1. Equality – are we really all in it together?
There are innumerable examples of how socio economic factors have directly affected individuals’ experiences during Covid. From the comparative mortality rates of victims to the extent to which different groups were able to draw upon savings in order to cushion the economic blow, it is clear that Covid has not been a great leveller. Similar effects have been seen across different job functions, where traditionally ‘white collar’ roles have been easier to re-deploy to home-working, whereas factory jobs, for example, demand that employees work side by side on site, increasing the risk of infection. Although legislation exists in most developed countries to protect equality of opportunity, it seems clear that more steps will need to be taken to prevent the vulnerable from becoming even more so in the event of future pandemics. It is beholden both on business and society to seek solutions to this.
2. Information and institutions – truth and trust
It has been a bruising time for governments. With a few notable exceptions, such as New Zealand, the world’s politicians have struggled to present any good news stories in recent months, instead reporting on spiralling deaths, strained healthcare services, and suffocating economies. In an era when political sabre-rattling has been common, and faith in the judgement of world leaders has seemed to decline, many are questioning where to turn and who to trust when institutions are found lacking. Exacerbating this situation has been the flood of information and speculation by the news media, blamed by the World Health Organisation as one of the chief causes of Burnout Syndrome.
3. A world in suspension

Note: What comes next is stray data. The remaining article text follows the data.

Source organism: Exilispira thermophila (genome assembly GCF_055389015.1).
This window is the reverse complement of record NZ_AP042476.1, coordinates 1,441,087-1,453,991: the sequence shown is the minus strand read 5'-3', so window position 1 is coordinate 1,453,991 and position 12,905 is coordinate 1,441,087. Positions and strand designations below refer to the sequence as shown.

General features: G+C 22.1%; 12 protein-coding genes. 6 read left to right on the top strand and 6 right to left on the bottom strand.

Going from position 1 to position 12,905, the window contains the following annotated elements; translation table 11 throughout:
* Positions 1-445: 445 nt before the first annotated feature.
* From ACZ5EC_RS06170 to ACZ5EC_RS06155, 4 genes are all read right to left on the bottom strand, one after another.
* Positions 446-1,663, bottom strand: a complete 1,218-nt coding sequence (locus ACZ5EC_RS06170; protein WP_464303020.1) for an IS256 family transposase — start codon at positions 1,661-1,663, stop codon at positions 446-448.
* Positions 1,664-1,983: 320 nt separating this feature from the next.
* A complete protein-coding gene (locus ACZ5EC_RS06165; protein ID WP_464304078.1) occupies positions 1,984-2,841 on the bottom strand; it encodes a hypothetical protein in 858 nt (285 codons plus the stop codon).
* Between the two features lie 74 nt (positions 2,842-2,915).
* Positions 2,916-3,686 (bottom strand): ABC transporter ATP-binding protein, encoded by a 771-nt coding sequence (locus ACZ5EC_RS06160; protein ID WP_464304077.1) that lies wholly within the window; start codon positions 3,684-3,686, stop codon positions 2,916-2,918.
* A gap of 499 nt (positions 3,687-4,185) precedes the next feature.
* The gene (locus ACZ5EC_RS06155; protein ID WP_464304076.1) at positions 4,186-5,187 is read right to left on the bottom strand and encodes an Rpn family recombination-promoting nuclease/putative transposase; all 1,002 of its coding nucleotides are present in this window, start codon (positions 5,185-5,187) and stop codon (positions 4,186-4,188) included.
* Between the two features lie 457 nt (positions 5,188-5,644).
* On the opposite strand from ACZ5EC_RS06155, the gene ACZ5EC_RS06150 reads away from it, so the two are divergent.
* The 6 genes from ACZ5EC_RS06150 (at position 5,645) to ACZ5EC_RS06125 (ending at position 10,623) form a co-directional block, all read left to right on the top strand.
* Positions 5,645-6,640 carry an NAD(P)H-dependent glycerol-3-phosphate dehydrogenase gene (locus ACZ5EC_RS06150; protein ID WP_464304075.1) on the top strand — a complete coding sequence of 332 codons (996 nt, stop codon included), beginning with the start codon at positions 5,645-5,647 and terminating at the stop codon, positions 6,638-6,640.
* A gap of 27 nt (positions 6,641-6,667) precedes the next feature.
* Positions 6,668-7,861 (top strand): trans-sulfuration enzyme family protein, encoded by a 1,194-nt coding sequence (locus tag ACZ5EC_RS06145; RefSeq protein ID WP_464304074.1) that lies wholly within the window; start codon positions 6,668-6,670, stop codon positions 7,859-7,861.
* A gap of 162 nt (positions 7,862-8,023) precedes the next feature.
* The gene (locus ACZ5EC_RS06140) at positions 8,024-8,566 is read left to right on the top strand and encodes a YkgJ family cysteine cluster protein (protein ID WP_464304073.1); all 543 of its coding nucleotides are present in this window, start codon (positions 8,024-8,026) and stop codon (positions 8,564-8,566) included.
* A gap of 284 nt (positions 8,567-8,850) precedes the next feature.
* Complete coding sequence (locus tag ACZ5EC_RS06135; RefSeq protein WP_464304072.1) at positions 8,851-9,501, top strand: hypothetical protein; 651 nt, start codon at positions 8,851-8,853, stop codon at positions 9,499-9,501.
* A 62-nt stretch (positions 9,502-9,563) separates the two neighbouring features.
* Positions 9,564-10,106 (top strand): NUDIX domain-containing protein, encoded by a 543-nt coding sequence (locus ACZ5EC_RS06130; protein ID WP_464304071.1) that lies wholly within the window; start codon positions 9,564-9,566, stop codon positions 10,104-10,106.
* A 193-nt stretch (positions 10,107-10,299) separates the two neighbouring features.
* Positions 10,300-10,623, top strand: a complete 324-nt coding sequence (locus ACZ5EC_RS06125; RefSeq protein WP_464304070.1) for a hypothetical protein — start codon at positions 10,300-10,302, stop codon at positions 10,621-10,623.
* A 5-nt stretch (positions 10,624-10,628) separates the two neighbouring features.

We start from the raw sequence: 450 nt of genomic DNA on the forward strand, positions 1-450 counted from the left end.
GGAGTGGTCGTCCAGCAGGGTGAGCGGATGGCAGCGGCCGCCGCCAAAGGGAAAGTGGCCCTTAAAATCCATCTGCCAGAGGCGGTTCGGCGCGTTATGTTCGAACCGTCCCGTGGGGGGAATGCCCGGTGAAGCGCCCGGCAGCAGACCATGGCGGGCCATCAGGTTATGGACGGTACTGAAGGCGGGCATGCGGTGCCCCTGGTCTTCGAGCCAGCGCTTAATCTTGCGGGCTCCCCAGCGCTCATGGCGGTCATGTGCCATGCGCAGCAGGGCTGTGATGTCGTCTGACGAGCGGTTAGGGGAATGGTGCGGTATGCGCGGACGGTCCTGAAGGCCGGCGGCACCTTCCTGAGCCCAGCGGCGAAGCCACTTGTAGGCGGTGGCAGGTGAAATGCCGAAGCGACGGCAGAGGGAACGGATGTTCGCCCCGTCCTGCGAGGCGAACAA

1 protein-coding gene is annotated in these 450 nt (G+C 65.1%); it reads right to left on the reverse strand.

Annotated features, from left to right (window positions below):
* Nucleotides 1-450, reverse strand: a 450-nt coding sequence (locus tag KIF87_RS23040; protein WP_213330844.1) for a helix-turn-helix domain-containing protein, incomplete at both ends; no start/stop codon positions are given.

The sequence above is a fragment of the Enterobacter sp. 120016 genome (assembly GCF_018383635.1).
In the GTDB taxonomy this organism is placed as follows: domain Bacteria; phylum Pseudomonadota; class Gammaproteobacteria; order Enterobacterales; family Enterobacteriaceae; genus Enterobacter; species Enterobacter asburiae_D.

In 2020 Covid, combined with regional events such as the US Presidential election and Brexit, created a sense of uncertainty which has perhaps not been seen during peace time in the last century. Whilst populations have become accustomed to gradual political shifts to left and right, and to the undulations of the global economy, the pandemic has directly challenged some of the freedoms and norms that many have taken for granted all of their lives. Some believe that there will be no lasting impact, and that cities and social lives will return to normal at some point next year. Others consider that we have reached an inflection point, beyond which lies a new and more solitary way of life, better suited to containing future pandemics. Whichever is true, the lack of clarity is creating a degree of stress that society is struggling to deal with.
4. Reinventing money and value
The world may at last be slowly waking up to the existential issues it faces if it continues to act as though this delicate planet is indestructible. It is telling that perhaps the most globally recognised face of the battle against climate change is not a scientist nor a politician, but a shy Swedish teenager – the voice of a generation which will be asked to pick up the pieces. As governments gradually wake up to the urgency of climate change, markets are also pivoting and beginning to reflect consumers’ wishes to act more responsibly. This is leading to greater transparency in everything from investment funds to manufacturing. Whilst the planet’s environmental problems are far from solved, we may be living through a time where consumption is questioned, and personal values are re-framed.
5. The future is urgent
However society ultimately responds to, and accommodates, the changes imposed by Covid and the other social issues outlined, the time to do it is now. In some instances, for example the disparities in affluence and opportunity, the intensity of the problem is accelerating. This is evidenced by increasing pay gaps between CEOs and their employees, and the runaway success of the world’s top tier of billionaires. Similarly, the effects of increasingly common fire and flood, and rising sea levels, should be acting as a wake-up call. There has never been a more important time to decide on the kind of world we want to live in.